# How to make a multidimension numpy array with a varying row size?

I would like to create a two dimensional numpy array of arrays that has a different number of elements on each row.

Trying

``````cells = numpy.array([[0,1,2,3], [2,3,4]])
``````

gives an error

``````ValueError: setting an array element with a sequence.
``````

## 5 Answers

While Numpy knows about arrays of arbitrary objects, it's optimized for homogeneous arrays of numbers with fixed dimensions. If you really need arrays of arrays, better use a nested list. But depending on the intended use of your data, different data structures might be even better, e.g. a masked array if you have some invalid data points.

If you really want flexible Numpy arrays, use something like this:

``````numpy.array([[0,1,2,3], [2,3,4]], dtype=object)
``````

However this will create a one-dimensional array that stores references to lists, which means that you will lose most of the benefits of Numpy (vector processing, locality, slicing, etc.).

We are now almost 7 years after the question was asked, and your code

``````cells = numpy.array([[0,1,2,3], [2,3,4]])
``````

executed in numpy 1.12.0, python 3.5, doesn't produce any error and `cells` contains:

``````array([[0, 1, 2, 3], [2, 3, 4]], dtype=object)
``````

You access your `cells` elements as `cells # (=2)` .

An alternative to tom10's solution if you want to build your list of numpy arrays on the fly as new elements (i.e. arrays) become available is to use `append`:

``````d = []                 # initialize an empty list
a = np.arange(3)       # array([0, 1, 2])
d.append(a)            # [array([0, 1, 2])]
b = np.arange(3,-1,-1) #array([3, 2, 1, 0])
d.append(b)            #[array([0, 1, 2]), array([3, 2, 1, 0])]
``````
• Problem is that you still can't use d.mean(), d.flatten() etc. – episodeyang Dec 5 '17 at 6:04
• Is this the most optimal way? Are numpy arrays still supposed to be 2D of uniform length? If so, what would be the most optimal way of storing variable length data. – SantoshGupta7 Oct 16 '18 at 2:28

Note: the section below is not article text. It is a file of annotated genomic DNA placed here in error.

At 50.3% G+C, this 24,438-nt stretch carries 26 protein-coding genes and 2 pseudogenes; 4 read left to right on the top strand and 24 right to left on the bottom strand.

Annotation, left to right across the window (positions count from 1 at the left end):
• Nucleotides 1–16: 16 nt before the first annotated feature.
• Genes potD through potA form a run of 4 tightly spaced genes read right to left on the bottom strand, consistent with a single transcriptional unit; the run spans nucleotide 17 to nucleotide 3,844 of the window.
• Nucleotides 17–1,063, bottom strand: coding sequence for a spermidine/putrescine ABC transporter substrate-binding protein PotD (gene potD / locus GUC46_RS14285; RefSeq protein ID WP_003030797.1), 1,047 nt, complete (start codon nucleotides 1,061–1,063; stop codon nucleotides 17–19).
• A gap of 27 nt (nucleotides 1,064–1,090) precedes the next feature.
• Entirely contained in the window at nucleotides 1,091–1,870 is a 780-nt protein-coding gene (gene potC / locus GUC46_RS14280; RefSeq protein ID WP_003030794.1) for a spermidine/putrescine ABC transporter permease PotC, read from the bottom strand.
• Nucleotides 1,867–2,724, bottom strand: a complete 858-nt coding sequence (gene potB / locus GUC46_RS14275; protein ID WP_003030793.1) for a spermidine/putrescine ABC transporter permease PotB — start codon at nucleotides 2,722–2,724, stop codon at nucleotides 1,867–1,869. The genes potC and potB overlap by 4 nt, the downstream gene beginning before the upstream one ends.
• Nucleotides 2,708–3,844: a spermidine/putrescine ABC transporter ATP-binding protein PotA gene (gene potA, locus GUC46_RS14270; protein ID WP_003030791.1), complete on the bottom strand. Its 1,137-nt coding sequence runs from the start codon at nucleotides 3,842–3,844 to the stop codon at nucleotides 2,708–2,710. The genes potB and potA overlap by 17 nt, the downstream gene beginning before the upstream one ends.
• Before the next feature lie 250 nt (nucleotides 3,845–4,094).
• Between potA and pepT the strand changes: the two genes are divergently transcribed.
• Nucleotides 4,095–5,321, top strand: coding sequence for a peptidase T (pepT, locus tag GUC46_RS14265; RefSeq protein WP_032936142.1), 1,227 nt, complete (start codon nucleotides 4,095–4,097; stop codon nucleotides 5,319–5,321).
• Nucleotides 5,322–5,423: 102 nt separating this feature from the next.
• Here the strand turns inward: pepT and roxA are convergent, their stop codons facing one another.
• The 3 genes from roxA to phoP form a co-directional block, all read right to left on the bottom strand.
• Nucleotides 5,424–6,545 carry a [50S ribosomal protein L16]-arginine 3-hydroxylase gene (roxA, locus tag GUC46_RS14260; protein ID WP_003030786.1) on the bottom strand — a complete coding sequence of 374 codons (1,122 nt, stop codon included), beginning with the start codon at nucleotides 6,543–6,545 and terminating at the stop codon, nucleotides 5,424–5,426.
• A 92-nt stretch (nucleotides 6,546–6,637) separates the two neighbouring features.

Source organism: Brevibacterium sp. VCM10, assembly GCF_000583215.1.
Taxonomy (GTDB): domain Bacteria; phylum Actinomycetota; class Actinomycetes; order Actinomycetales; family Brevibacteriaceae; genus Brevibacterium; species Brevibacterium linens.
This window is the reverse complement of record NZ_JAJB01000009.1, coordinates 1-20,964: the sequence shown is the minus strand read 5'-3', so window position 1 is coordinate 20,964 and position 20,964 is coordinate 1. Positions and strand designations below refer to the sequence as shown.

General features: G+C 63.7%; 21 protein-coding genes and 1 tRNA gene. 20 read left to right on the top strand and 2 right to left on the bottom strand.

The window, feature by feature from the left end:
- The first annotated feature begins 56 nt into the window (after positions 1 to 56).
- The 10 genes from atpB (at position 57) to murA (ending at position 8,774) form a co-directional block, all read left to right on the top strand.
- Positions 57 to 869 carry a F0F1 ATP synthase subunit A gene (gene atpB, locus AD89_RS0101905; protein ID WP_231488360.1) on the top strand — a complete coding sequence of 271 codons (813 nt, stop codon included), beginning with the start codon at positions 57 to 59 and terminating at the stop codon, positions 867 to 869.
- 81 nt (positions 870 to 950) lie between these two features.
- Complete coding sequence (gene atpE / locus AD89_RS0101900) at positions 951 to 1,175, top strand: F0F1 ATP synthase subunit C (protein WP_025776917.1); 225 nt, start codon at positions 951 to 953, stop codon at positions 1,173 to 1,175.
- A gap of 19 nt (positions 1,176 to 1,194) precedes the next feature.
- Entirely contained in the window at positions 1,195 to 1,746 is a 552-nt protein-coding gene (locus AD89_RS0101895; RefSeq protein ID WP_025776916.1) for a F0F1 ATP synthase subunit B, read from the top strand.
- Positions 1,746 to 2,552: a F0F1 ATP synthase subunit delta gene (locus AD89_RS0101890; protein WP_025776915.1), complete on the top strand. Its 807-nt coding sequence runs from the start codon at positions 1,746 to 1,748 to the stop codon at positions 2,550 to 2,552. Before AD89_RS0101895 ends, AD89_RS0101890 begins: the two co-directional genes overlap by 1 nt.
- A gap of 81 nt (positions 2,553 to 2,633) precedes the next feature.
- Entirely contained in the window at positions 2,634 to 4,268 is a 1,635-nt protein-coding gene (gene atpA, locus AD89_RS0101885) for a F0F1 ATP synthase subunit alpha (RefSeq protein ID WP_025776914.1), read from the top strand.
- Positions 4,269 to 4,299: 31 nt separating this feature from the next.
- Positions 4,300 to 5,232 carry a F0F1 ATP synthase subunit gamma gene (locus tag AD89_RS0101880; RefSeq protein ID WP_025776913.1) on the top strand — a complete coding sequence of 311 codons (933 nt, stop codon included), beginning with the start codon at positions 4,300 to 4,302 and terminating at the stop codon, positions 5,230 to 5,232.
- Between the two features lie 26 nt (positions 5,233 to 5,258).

This isn't well supported in Numpy (by definition, almost everywhere, a "two dimensional array" has all rows of equal length). A Python list of Numpy arrays may be a good solution for you, as this way you'll get the advantages of Numpy where you can use them:

``````cells = [numpy.array(a) for a in [[0,1,2,3], [2,3,4]]]
``````

Another option would be to store your arrays as one contiguous array and also store their sizes or offsets. This takes a little more conceptual thought around how to operate on your arrays, but a surprisingly large number of operations can be made to work as if you had a two dimensional array with different sizes. In the cases where they can't, then `np.split` can be used to create the list that calocedrus recommends. The easiest operations are ufuncs, because they require almost no modification. Here are some examples:

``````cells_flat = numpy.array([0, 1, 2, 3, 2, 3, 4])
# One of these is required, it's pretty easy to convert between them,
# but having both makes the examples easy
cell_lengths = numpy.array([4, 3])
cell_starts = numpy.insert(cell_lengths[:-1].cumsum(), 0, 0)
cell_lengths2 = numpy.diff(numpy.append(cell_starts, cells_flat.size))
assert np.all(cell_lengths == cell_lengths2)

# Copy prevents shared memory
cells = numpy.split(cells_flat.copy(), cell_starts[1:])
# [array([0, 1, 2, 3]), array([2, 3, 4])]

numpy.array([x.sum() for x in cells])
# array([6, 9])
numpy.add.reduceat(cells_flat, cell_starts)
# array([6, 9])

[a + v for a, v in zip(cells, [1, 3])]
# [array([1, 2, 3, 4]), array([5, 6, 7])]
cells_flat + numpy.repeat([1, 3], cell_lengths)
# array([1, 2, 3, 4, 5, 6, 7])

[a.astype(float) / a.sum() for a in cells]
# [array([ 0.        ,  0.16666667,  0.33333333,  0.5       ]),
#  array([ 0.22222222,  0.33333333,  0.44444444])]
cells_flat.astype(float) / np.add.reduceat(cells_flat, cell_starts).repeat(cell_lengths)
# array([ 0.        ,  0.16666667,  0.33333333,  0.5       ,  0.22222222,
#         0.33333333,  0.44444444])

def complex_modify(array):
"""Some complicated function that modifies array

pretend this is more complex than it is"""
array *= 3

for arr in cells:
complex_modify(arr)
cells
# [array([0, 3, 6, 9]), array([ 6,  9, 12])]
for arr in numpy.split(cells_flat, cell_starts[1:]):
complex_modify(arr)
cells_flat
# array([ 0,  3,  6,  9,  6,  9, 12])
``````

In numpy 1.14.3, using append:

``````d = []                 # initialize an empty list
a = np.arange(3)       # array([0, 1, 2])
d.append(a)            # [array([0, 1, 2])]
b = np.arange(3,-1,-1) #array([3, 2, 1, 0])
d.append(b)            #[array([0, 1, 2]), array([3, 2, 1, 0])]
``````

what you get an list of arrays (that can be of different lengths) and you can do operations like `d.mean()`. On the other hand,

``````cells = numpy.array([[0,1,2,3], [2,3,4]])
``````

results in an array of lists.

You may want to do this:

``````a1 = np.array([1,2,3])
a2 = np.array([3,4])
a3 = np.array([a1,a2])
a3 # array([array([1, 2, 3]), array([3, 4])], dtype=object)
type(a3) # numpy.ndarray
type(a2) # numpy.ndarray
``````